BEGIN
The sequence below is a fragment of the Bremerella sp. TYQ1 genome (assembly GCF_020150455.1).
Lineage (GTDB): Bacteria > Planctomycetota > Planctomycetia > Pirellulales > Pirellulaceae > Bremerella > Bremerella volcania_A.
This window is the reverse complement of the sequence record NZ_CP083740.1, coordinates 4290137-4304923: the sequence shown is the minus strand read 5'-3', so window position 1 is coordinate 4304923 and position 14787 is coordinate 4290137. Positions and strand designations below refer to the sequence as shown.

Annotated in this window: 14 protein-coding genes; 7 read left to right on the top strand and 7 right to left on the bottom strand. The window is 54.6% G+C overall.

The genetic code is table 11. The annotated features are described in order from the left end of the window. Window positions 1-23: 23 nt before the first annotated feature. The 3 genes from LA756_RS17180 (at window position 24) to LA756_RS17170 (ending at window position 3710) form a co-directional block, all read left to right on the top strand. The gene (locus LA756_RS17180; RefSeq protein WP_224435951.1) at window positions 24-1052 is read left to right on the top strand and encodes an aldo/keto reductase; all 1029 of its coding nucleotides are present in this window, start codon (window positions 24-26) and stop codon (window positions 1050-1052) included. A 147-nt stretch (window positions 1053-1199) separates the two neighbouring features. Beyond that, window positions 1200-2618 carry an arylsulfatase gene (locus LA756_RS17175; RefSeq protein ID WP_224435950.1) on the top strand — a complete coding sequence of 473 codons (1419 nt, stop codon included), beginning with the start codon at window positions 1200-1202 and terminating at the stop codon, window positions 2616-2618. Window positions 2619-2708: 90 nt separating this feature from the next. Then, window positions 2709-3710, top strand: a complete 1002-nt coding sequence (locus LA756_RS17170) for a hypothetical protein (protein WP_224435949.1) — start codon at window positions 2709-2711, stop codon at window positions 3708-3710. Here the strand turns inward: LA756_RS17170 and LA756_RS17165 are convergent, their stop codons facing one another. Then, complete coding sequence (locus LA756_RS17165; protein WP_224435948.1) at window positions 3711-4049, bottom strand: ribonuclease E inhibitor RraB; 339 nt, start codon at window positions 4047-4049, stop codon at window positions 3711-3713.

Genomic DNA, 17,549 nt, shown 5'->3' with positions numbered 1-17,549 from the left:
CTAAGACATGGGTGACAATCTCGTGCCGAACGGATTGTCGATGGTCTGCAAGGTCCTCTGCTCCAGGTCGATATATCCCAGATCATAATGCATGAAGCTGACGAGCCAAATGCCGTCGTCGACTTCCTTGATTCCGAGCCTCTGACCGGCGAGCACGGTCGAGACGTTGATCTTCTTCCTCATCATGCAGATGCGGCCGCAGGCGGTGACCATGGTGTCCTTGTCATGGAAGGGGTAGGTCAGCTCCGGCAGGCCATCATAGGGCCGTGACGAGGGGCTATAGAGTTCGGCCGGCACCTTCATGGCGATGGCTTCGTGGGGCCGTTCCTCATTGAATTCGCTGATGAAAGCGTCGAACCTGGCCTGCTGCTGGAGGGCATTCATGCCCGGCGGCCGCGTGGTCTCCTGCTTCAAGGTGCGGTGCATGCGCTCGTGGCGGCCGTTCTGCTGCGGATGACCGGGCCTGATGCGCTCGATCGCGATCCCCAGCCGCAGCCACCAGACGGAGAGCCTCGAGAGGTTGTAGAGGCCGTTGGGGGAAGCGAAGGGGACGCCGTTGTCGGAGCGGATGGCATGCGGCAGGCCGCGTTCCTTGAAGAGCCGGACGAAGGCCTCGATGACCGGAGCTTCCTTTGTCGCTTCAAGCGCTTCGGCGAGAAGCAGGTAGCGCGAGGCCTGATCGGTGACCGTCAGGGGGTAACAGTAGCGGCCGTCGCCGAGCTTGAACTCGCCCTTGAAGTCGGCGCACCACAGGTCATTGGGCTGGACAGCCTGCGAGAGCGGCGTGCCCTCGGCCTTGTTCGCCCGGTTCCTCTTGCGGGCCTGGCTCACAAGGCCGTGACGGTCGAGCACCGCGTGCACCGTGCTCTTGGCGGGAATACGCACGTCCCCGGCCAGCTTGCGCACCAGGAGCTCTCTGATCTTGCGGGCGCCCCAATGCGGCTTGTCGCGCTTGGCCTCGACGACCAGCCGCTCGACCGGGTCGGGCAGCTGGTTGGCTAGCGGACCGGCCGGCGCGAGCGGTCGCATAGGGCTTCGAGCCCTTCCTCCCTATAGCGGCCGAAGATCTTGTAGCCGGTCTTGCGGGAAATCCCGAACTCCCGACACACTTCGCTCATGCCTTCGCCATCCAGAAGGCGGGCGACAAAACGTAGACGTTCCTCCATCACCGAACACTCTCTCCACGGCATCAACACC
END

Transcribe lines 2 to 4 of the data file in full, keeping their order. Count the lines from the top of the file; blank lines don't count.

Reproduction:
Lineage (GTDB): Bacteria > Planctomycetota > Planctomycetia > Pirellulales > Pirellulaceae > Bremerella > Bremerella volcania_A.
This window is the reverse complement of the sequence record NZ_CP083740.1, coordinates 4290137-4304923: the sequence shown is the minus strand read 5'-3', so window position 1 is coordinate 4304923 and position 14787 is coordinate 4290137. Positions and strand designations below refer to the sequence as shown.

Annotated in this window: 14 protein-coding genes; 7 read left to right on the top strand and 7 right to left on the bottom strand. The window is 54.6% G+C overall.